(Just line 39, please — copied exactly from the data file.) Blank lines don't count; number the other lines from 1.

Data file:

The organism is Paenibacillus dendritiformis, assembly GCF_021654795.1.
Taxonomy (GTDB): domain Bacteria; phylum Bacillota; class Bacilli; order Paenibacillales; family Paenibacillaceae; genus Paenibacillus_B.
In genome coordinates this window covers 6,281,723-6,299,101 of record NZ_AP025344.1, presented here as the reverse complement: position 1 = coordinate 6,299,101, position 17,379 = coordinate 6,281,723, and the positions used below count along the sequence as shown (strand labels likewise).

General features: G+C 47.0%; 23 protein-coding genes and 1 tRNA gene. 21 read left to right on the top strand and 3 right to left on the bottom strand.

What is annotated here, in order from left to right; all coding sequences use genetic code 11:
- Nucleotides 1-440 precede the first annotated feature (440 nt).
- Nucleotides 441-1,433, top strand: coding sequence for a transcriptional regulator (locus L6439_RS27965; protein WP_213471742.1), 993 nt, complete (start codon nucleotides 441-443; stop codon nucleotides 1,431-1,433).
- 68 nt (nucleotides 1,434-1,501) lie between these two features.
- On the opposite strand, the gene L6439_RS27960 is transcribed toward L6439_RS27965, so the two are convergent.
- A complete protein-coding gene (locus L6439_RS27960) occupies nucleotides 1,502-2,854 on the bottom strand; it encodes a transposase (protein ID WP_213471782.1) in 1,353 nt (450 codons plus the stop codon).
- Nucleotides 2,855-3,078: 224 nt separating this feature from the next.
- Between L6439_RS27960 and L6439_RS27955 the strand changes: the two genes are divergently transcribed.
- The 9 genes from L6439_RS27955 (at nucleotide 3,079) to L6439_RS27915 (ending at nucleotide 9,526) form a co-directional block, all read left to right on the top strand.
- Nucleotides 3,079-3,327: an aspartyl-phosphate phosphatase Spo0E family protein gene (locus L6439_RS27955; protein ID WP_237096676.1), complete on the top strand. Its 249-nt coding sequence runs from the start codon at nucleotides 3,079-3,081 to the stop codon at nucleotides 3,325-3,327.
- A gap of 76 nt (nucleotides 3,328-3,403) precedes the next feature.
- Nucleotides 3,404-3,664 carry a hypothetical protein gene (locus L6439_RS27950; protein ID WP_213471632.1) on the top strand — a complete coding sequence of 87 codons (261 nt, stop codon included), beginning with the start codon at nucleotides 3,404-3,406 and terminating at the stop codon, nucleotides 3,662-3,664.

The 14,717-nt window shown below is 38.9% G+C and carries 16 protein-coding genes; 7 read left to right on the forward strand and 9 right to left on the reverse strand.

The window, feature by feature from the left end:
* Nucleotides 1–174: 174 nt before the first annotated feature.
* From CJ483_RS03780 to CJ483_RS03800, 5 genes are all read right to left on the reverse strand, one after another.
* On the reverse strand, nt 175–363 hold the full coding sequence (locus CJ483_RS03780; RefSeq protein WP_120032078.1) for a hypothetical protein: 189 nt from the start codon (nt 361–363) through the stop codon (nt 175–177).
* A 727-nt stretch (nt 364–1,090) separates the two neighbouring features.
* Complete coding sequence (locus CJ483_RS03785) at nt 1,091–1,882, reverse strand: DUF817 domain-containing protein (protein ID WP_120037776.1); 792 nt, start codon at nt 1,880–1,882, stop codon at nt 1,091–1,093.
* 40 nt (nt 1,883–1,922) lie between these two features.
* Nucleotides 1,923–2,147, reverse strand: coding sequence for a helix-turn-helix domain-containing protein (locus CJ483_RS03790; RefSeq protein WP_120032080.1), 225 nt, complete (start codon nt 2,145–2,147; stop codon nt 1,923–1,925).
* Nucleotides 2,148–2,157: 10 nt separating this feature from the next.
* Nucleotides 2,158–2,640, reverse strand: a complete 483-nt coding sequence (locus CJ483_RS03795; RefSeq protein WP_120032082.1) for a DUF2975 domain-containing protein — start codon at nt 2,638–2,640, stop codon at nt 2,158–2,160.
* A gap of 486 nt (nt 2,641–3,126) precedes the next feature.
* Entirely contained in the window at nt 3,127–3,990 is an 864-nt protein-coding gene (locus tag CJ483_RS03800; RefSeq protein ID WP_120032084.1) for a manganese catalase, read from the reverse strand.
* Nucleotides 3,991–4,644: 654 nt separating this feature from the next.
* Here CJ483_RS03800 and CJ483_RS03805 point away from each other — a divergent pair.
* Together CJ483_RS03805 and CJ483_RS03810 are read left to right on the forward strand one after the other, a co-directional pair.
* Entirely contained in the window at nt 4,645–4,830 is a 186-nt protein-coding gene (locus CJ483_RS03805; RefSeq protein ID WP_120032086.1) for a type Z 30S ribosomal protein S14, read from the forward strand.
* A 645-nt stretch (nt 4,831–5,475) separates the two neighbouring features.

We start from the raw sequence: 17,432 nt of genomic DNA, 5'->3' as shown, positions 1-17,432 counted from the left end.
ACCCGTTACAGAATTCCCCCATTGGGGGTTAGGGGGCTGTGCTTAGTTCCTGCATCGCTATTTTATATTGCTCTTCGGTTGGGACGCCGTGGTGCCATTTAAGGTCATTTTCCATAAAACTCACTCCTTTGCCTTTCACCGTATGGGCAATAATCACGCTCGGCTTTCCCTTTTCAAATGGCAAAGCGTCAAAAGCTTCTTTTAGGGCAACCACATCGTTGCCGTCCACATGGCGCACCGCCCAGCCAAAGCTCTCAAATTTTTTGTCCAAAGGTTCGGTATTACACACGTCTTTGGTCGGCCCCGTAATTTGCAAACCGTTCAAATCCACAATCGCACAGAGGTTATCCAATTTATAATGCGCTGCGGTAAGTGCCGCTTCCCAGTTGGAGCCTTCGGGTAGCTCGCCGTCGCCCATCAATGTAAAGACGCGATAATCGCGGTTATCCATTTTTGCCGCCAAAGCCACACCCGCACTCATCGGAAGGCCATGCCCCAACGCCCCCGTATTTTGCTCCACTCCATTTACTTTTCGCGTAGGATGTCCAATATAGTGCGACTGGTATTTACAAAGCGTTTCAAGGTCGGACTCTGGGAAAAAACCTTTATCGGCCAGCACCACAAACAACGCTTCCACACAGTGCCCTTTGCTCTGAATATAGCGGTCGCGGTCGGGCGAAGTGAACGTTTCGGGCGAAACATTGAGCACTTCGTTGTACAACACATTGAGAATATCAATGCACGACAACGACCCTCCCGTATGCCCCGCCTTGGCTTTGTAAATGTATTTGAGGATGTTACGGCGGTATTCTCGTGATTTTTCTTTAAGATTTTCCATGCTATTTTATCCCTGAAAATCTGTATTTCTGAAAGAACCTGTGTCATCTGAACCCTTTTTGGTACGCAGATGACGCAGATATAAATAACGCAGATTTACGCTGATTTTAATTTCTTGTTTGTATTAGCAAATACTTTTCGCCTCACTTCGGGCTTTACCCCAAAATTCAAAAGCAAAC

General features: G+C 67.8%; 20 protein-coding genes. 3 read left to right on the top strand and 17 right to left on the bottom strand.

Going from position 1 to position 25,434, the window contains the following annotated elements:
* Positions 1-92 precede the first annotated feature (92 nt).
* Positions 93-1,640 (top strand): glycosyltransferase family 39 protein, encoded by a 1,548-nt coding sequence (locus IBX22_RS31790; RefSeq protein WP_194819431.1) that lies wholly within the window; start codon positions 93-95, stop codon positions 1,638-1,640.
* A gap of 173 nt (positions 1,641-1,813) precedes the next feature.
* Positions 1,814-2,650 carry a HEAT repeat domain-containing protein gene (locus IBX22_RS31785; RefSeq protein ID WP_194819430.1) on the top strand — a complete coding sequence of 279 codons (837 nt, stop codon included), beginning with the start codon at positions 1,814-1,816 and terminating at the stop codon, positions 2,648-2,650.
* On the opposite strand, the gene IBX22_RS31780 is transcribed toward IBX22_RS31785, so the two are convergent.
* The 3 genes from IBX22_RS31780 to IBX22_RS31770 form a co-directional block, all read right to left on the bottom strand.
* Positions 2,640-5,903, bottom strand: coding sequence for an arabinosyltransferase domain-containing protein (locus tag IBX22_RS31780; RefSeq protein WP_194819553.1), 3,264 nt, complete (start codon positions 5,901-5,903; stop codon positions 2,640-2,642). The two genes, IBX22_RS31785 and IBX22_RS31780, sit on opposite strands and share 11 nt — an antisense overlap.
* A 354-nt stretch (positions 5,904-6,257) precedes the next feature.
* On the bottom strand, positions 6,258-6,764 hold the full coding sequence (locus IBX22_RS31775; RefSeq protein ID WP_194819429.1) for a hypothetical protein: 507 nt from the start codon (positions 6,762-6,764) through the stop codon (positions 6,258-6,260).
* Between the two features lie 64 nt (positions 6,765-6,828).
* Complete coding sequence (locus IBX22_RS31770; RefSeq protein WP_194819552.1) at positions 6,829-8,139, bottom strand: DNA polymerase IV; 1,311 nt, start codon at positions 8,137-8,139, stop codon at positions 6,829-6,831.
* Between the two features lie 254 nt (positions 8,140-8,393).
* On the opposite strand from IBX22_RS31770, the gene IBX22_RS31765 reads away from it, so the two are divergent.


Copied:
* Positions 1-92 precede the first annotated feature (92 nt).